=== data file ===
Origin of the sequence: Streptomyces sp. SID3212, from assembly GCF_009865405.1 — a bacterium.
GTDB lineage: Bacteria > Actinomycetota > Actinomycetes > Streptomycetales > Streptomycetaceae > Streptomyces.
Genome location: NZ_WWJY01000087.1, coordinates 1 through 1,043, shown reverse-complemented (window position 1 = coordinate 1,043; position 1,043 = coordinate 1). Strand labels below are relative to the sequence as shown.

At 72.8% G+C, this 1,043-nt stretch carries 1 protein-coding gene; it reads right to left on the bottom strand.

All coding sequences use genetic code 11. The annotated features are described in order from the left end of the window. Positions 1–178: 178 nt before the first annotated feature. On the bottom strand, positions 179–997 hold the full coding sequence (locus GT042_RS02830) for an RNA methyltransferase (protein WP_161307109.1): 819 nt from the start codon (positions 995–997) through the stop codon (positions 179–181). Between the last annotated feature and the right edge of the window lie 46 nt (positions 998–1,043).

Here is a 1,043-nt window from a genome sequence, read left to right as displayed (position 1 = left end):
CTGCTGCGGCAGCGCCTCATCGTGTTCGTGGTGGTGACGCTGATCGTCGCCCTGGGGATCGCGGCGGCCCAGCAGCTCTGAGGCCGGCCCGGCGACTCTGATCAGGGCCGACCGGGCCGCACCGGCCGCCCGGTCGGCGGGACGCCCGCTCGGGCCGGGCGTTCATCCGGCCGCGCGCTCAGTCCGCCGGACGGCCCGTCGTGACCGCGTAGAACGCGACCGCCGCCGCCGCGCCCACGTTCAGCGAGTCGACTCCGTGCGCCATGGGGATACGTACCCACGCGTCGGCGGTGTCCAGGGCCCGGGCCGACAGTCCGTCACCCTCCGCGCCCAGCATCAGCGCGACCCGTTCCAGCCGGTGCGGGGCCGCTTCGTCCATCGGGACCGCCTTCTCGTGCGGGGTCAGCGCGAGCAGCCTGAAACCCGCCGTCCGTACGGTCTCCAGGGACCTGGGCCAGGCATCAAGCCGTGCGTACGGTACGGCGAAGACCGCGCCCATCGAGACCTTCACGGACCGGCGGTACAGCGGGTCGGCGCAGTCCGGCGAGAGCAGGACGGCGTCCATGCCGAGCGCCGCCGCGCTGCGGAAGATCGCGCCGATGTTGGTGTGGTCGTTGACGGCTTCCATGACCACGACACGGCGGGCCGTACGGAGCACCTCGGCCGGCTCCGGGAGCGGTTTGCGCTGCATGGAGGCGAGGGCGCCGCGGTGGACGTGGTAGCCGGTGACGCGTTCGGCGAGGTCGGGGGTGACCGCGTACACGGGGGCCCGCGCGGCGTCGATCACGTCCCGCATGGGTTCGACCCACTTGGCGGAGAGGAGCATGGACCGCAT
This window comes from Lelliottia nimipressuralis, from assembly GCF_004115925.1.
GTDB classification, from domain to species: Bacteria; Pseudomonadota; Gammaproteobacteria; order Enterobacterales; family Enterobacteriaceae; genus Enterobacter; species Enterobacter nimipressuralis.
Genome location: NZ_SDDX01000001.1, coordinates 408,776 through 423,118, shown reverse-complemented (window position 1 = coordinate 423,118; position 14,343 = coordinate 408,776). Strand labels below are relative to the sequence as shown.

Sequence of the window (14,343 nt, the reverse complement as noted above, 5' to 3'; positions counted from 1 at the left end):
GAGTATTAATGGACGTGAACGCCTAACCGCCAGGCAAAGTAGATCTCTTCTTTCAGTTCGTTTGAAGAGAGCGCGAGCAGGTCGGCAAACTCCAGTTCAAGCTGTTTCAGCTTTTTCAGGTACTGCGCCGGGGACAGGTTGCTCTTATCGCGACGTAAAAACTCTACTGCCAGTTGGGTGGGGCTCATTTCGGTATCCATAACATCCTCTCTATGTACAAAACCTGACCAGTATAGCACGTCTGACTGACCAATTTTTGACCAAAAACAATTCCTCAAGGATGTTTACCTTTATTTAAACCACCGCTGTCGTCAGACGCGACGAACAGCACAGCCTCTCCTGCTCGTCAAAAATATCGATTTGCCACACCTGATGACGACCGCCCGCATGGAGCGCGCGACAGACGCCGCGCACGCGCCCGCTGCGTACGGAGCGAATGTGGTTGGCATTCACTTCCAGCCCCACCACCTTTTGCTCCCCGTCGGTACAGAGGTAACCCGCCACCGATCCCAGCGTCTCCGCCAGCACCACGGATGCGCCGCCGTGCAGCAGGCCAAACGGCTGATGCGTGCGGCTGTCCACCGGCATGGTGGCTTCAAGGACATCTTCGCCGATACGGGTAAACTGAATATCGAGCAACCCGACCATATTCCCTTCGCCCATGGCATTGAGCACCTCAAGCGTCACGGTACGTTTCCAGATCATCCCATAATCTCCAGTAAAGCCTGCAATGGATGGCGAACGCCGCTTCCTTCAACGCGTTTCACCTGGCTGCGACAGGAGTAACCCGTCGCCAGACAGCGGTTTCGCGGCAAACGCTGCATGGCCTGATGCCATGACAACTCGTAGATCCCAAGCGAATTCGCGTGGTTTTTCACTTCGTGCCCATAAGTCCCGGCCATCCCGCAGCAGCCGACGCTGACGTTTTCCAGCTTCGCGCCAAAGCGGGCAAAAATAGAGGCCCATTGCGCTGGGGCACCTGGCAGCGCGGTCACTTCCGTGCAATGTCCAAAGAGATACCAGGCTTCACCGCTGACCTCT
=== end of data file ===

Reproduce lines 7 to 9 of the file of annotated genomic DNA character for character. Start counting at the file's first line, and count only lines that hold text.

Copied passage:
CTGCTGCGGCAGCGCCTCATCGTGTTCGTGGTGGTGACGCTGATCGTCGCCCTGGGGATCGCGGCGGCCCAGCAGCTCTGAGGCCGGCCCGGCGACTCTGATCAGGGCCGACCGGGCCGCACCGGCCGCCCGGTCGGCGGGACGCCCGCTCGGGCCGGGCGTTCATCCGGCCGCGCGCTCAGTCCGCCGGACGGCCCGTCGTGACCGCGTAGAACGCGACCGCCGCCGCCGCGCCCACGTTCAGCGAGTCGACTCCGTGCGCCATGGGGATACGTACCCACGCGTCGGCGGTGTCCAGGGCCCGGGCCGACAGTCCGTCACCCTCCGCGCCCAGCATCAGCGCGACCCGTTCCAGCCGGTGCGGGGCCGCTTCGTCCATCGGGACCGCCTTCTCGTGCGGGGTCAGCGCGAGCAGCCTGAAACCCGCCGTCCGTACGGTCTCCAGGGACCTGGGCCAGGCATCAAGCCGTGCGTACGGTACGGCGAAGACCGCGCCCATCGAGACCTTCACGGACCGGCGGTACAGCGGGTCGGCGCAGTCCGGCGAGAGCAGGACGGCGTCCATGCCGAGCGCCGCCGCGCTGCGGAAGATCGCGCCGATGTTGGTGTGGTCGTTGACGGCTTCCATGACCACGACACGGCGGGCCGTACGGAGCACCTCGGCCGGCTCCGGGAGCGGTTTGCGCTGCATGGAGGCGAGGGCGCCGCGGTGGACGTGGTAGCCGGTGACGCGTTCGGCGAGGTCGGGGGTGACCGCGTACACGGGGGCCCGCGCGGCGTCGATCACGTCCCGCATGGGTTCGACCCACTTGGCGGAGAGGAGCATGGACCGCAT
This window comes from Lelliottia nimipressuralis, from assembly GCF_004115925.1.
GTDB classification, from domain to species: Bacteria; Pseudomonadota; Gammaproteobacteria; order Enterobacterales; family Enterobacteriaceae; genus Enterobacter; species Enterobacter nimipressuralis.